In a related technology story, I found my post on Vanderbilt’s internal website, relating back to another solution for the instant detection of Sepsis, using Microsoft technology and the University is ready and willing to share with all. Dr, Crounse also has an in depth post on his blog that can be found here.
I also had a chance to talk with Hemang Patel from Microsoft’s mobility area of healthcare at HIMMS. You can view a couple videos here on Dr. Crouse's blog that have been posted in the past about healthcare as related to cell phone platforms.
One more item worth mentioning too is the availability of Microsoft Technical Centers, 16 locations where you can get free architecture help and get software up and running much faster. Facilities as such might be able to help with programming of the Common User Interface too. I have been to the facility in Irvine, and the link above mentions many of the local Irvine employees of Microsoft that I have the opportunity to learn from and interact with. You get to see some very exciting technology too, see the link below about Microsoft Surface.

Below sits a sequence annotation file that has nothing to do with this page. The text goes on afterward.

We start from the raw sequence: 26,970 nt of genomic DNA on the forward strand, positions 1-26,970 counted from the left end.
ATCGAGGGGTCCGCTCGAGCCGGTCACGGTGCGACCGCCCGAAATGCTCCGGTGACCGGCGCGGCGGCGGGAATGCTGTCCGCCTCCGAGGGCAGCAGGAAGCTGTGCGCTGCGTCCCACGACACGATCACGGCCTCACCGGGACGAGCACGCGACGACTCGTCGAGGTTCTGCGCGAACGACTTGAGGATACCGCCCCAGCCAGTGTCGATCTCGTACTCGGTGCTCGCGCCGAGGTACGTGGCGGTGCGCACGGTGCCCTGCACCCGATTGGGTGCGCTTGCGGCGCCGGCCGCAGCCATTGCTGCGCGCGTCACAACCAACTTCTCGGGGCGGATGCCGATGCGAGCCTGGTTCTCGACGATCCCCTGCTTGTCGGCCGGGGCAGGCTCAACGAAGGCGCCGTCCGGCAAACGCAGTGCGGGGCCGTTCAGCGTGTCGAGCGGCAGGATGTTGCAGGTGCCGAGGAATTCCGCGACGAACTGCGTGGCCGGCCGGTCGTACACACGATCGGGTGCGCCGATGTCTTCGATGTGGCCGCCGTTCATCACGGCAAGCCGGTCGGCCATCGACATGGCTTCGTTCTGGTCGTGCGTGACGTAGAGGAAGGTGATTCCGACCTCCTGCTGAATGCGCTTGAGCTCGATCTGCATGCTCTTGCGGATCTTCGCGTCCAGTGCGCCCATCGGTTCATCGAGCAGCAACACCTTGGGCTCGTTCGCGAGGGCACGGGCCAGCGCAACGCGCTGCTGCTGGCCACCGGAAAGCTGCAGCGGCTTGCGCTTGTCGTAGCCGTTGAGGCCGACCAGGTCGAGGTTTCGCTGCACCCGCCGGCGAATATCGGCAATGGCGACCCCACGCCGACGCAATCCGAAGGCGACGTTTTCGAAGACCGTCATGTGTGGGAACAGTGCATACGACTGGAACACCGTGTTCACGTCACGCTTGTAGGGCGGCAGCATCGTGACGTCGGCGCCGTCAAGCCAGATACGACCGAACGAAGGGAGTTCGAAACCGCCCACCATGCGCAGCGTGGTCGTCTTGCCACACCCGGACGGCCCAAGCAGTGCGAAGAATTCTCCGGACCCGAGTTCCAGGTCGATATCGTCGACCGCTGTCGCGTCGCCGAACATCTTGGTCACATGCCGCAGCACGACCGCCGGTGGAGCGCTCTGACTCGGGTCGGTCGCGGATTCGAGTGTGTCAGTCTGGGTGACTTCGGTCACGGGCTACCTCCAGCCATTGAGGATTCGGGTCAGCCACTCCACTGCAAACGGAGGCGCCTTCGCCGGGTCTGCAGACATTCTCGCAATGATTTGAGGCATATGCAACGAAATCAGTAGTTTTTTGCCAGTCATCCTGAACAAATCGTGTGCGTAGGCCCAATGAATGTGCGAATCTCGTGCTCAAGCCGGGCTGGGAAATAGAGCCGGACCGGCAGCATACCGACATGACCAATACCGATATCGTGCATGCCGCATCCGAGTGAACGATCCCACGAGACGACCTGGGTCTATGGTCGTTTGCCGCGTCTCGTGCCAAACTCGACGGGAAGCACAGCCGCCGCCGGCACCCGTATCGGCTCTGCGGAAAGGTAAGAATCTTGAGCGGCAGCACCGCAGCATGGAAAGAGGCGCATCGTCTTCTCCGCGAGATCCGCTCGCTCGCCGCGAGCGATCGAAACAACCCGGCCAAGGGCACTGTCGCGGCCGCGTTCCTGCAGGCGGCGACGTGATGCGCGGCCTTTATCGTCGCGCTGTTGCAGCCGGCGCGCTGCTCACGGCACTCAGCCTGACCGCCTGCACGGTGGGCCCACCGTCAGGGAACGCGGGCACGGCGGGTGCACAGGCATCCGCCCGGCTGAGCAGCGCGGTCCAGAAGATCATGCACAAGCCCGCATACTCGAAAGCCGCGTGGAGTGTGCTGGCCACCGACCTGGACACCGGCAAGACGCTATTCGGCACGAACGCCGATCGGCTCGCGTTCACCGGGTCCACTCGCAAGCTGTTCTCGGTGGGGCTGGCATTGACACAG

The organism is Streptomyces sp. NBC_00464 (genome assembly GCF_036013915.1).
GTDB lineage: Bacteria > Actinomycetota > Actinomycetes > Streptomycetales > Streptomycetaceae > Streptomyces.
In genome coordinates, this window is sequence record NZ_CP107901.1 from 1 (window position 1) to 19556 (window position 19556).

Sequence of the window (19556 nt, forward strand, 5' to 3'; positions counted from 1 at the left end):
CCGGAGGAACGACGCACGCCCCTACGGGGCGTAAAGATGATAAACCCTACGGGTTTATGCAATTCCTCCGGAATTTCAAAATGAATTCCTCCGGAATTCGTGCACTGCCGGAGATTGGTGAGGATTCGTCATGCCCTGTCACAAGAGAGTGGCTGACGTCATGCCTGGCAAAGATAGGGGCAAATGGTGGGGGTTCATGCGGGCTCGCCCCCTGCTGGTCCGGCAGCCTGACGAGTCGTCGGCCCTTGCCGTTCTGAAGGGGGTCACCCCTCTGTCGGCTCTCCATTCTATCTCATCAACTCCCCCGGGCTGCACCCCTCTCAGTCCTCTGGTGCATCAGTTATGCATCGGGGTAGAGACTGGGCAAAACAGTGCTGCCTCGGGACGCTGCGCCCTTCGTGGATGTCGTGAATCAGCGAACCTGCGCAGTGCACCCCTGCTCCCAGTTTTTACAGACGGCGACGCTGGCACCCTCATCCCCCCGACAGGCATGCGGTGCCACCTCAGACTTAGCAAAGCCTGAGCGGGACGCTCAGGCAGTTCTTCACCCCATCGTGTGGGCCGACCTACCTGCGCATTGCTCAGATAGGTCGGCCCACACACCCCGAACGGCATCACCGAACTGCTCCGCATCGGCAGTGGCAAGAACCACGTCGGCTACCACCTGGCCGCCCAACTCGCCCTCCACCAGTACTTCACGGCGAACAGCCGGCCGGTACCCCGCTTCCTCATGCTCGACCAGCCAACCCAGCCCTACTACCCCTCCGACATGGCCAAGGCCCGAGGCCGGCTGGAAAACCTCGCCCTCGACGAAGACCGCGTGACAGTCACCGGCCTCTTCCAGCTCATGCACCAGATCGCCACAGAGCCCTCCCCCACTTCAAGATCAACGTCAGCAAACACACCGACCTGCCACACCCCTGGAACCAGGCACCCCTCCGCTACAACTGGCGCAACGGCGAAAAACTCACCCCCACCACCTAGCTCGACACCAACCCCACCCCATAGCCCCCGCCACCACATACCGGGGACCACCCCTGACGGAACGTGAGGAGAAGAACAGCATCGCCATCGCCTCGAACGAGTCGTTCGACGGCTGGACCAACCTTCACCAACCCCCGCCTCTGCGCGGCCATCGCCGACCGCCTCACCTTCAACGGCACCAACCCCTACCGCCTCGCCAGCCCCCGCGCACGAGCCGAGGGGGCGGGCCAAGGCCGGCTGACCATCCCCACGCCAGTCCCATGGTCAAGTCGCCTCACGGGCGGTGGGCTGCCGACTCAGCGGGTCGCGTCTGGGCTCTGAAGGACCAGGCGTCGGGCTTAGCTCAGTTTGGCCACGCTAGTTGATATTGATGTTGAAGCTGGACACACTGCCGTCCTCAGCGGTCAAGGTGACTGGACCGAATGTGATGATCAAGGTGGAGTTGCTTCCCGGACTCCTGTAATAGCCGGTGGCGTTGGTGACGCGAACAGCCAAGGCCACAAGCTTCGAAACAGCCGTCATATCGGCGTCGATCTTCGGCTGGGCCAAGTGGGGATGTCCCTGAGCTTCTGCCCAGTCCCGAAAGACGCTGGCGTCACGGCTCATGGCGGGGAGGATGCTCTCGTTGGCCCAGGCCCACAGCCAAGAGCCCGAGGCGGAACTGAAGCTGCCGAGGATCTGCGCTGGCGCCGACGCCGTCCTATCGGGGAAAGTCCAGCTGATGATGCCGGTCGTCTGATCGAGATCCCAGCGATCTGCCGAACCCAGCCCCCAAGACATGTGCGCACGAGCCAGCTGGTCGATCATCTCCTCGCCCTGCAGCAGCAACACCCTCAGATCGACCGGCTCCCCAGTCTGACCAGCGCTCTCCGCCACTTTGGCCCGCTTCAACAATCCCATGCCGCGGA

And more item worth a short note, I was able to fold DNA protein on Surface while there one day for a meeting. I mentioned this with my interview this week with Rosetta Genomics and he was very interested as well in how this could be done, as they work with microRNAs.
Long and short of all of this is that hopefully the Obama team will investigate and maybe find that most of the answers being sought out for solutions are already here, they just need to be instituted with a CTO that can get the job done for us and last but not least, we do have a couple good personal health records solutions that are there and available for consumers today. My blog has many posts over the last year as well as permanent links for anyone to get started.
The solutions are there for integration and technology today, standards and perhaps unifying our efforts to become less fractured will be the answer and again, I hope the Obama team is doing their homework here, and in time we will have a better idea of the direction we are heading without having to take time to re-invent the wheel. BD